Recently I set a goal to work towards gallery representation for my art (if I say it publicly, then I’m committed to doing the work, right?) and one of my first steps in that is to update my art page with some more recent (and organized!) samples, plus create a publicly-accessible artist’s CV. I am still in the early stages of my two current projects (Magic/k and Southern Wilds, which doesn’t have any completed pieces yet), so the boundaries around what those are and how I describe them will evolve as time goes on. I’ll also be adding more images to my portfolio soon as I get everything photographed, so check back regularly for updates!
I was asked to include my work in an online-only exhibition–which is my first show done in a digital, rather than physical, space. There are some other great pieces in there, and the gallery owners are encouraging visitors to vote for their favorites. You can check out the gallery here!
If you’re at the Center for the Book in Iowa this fall, make sure to check out the Handy Books exhibition, including this upcoming symposium and opening reception. I’m really excited to be a part of this exhibition, because it uses historic examples as the basis for artists’ responses (BUT those responses have to consider movable components of the book beyond the usual function of a codex). I created a piece that moves well beyond the codex form, using three egg shapes with movable components to tell a story (you can see a video of it in action here).
I used two examples from the Bentley Museum’s collection: A dissolving picture book, and a fragment of a microfiche Lunar Bible housed in a Faberge egg. The good folks at UICB posted a few photos as teasers before the opening, and I am *so excited* to see all the great works that my piece was put in conversation with. As always, they have done an amazing job, and I can’t wait to see the rest of the exhibit once it opens!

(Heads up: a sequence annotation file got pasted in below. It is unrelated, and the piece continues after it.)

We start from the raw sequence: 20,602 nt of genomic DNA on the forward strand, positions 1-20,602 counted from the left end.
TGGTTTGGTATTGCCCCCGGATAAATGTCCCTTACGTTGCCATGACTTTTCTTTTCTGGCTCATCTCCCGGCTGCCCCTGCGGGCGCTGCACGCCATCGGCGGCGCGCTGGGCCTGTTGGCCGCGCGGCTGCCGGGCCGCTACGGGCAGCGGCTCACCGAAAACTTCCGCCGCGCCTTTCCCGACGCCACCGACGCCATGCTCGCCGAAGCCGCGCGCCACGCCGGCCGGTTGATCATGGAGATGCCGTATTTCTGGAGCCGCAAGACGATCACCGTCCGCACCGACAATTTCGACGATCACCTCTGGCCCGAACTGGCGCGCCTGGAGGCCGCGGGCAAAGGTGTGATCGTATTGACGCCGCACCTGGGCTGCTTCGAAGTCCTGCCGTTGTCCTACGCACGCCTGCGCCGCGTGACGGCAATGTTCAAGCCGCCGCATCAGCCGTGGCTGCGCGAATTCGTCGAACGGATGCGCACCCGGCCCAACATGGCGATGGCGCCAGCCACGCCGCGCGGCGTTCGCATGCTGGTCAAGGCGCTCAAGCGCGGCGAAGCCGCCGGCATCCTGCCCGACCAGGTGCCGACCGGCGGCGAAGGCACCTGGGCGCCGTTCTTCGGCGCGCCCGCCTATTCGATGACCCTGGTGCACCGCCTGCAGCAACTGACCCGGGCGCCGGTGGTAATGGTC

One last note: I’m especially happy about this exhibit because it’s one of four (!) I’ve been in so far this year (if you know me IRL you know that I historically was pretty shy about sharing my art, so that’s a big deal). I don’t see that train stopping, so expect to see more of my art in public spaces moving forward!
A few days ago, the Library as Incubator Project posted an interview they did with me about earlier this month. I had a lot of fun doing the interview, and it also got me to think through how my art informs my practice as a librarian (and vice versa). Check it out!
Now that I’m back in the states and have had a bit of time to settle in, I wanted to jot down some of the stuff that stood out to me during my time at the iConference.
Creativity and Arts-Based Work
As academics, we (myself included) often get stuck in the accepted modes of production and thinking in order to produce work that is taken seriously by our colleagues and that hopefully helps us advance in our careers. There is obviously a lot of value in the work that we do and the rigorous approaches we employ, but I’m happy to see the same rigor and critical thinking being encouraged in arts-based work that acknowledges the value of play, creativity, and multiple approaches to engagement with a topic. This is something I’ve seen and talked about with folks at ASIST, ALISE, and the iConference this year, and I’m looking forward to seeing more arts-based work being shared in our field. I’m also very interested in pursuing this kind of work and open to conversations and research collaborations for those also doing this kind of work!
At the iConference in particular, I was very excited to see a conference stream centered on creativity (organized by the inspirational Dr. Theresa Anderson). This included the Researchers as Makers conference workshop I was a part of (we made zines!) as well as the iPause space, which encouraged attendees to take a break from the usual conference activities to pause and play. That space offered a much-needed break, and made it ok to engage in play or to sit quietly and reflect. As a supporter of creative play and of having a healthy balance of work and play, this space really spoke to me. I was very pleased that the iConference is open to this kind of engagement, and it definitely makes me more likely to want to attend more conferences in the future!